Princess Marilène of Orange-Nassau, van Vollenhoven-van den Broek is the wife of Prince Maurits of Orange-Nassau, van Vollenhoven, was thereby member of the Dutch Royal House until King Willem-Alexander's accession in 2013 rendered Prince Maurits too distantly related to the reigning monarch. She remains a member of the larger Dutch Royal Family. Princess Marilène was born in Dieren, is the youngest daughter of Hans van den Broek and Josee van den Broek-van Schendel; the van den Broeks belong to the Dutch patriciate. Marilène van den Broek obtained her highschool diploma in Wassenaar in 1988, she studied from 1988 to 1994 at the University of Groningen where she received her MSc degree in Business Administration. Princess Marilène works at the Rijksmuseum Amsterdam, a Dutch national museum dedicated to arts and history, she married Prince Maurits of Orange-Nassau, van Vollenhoven in Apeldoorn civilly on 29 May 1998, followed by a religious ceremony on 30 May. His Highness Prince Maurits is the eldest son of Princess Margriet of the Netherlands and Pieter van Vollenhoven.
Princess Marilène and Prince Maurits have three children, who carry no title, but by Royal Decree of 26 May 1998 bear the surname "van Lippe-Biesterfield van Vollenhoven": Anastasia Margriet Joséphine van Lippe-Biesterfeld van Vollenhoven, born in Amsterdam on 15 April 2001. Lucas Maurits Pieter Henri van Lippe-Biesterfeld van Vollenhoven, born in Amsterdam on 26 October 2002. Felicia Juliana Bénedicte Barbara van Lippe-Biesterfeld van Vollenhoven, born in Amsterdam on 31 May 2005. 1970—1998: Miss Marie-Hélène Angela van den Broek 1998—present: Her Highness Princess Marie-Hélène of Orange-Nassau, van Vollenhoven-van den BroekShe is most known by her nickname, Marilène, a contraction of her first name, Marie-Hélène. Dutch Royal House webpage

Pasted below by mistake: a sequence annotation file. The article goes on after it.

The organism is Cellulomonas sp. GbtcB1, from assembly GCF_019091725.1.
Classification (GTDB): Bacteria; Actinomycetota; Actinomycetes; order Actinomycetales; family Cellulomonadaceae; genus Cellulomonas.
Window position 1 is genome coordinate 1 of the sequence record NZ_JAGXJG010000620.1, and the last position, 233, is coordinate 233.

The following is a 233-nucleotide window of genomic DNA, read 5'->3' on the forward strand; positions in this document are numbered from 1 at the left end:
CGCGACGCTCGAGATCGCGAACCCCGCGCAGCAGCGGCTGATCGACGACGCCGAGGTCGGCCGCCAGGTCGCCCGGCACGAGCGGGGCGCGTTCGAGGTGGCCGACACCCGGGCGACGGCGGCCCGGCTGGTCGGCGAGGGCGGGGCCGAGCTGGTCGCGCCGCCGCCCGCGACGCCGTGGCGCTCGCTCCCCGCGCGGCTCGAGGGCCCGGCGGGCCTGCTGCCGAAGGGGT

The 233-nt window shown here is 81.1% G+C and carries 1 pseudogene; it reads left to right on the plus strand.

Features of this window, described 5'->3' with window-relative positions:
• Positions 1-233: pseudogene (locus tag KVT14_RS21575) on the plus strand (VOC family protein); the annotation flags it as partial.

Hertford Cowbridge railway station was a station on the Hertford and Welwyn Junction Railway, was situated in Hertford, England. The station was opened on 1 March 1858 being named Hertford Cowbridge, it was situated on the branch from Hatfield, between Hertingfordbury and a junction with the Great Eastern Railway just to the east of their Hertford station. On 1 July 1923, the station did not last long under that name; when the Hertford Loop Line opened on 2 June 1924, a new Hertford North station was opened on that line, the old one being closed the same day. Butt, R. V. J.. The Directory of Railway Stations. Yeovil: Patrick Stephens Ltd. ISBN 1-85260-508-1. R508. Conolly, W. Philip. British Railways Gazetteer. Shepperton: Ian Allan. ISBN 0-7110-0320-3. EX/0176. Site of Hertford Cowbridge on a navigable 1946 O. S. map